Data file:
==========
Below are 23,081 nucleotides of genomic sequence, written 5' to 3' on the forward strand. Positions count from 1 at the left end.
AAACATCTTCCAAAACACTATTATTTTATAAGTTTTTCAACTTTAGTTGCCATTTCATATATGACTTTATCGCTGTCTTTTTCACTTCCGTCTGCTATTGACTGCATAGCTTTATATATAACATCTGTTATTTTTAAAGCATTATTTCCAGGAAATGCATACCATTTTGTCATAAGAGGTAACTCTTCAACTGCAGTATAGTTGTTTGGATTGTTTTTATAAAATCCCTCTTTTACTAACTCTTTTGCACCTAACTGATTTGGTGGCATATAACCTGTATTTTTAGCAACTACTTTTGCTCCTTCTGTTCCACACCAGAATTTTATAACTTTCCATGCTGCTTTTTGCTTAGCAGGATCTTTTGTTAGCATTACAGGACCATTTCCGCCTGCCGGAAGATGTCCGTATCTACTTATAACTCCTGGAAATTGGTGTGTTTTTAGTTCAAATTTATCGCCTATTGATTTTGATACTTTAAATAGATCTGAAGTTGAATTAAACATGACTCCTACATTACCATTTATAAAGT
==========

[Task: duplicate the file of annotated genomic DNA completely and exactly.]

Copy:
Below are 23,081 nucleotides of genomic sequence, written 5' to 3' on the forward strand. Positions count from 1 at the left end.
AAACATCTTCCAAAACACTATTATTTTATAAGTTTTTCAACTTTAGTTGCCATTTCATATATGACTTTATCGCTGTCTTTTTCACTTCCGTCTGCTATTGACTGCATAGCTTTATATATAACATCTGTTATTTTTAAAGCATTATTTCCAGGAAATGCATACCATTTTGTCATAAGAGGTAACTCTTCAACTGCAGTATAGTTGTTTGGATTGTTTTTATAAAATCCCTCTTTTACTAACTCTTTTGCACCTAACTGATTTGGTGGCATATAACCTGTATTTTTAGCAACTACTTTTGCTCCTTCTGTTCCACACCAGAATTTTATAACTTTCCATGCTGCTTTTTGCTTAGCAGGATCTTTTGTTAGCATTACAGGACCATTTCCGCCTGCCGGAAGATGTCCGTATCTACTTATAACTCCTGGAAATTGGTGTGTTTTTAGTTCAAATTTATCGCCTATTGATTTTGATACTTTAAATAGATCTGAAGTTGAATTAAACATGACTCCTACATTACCATTTATAAAGT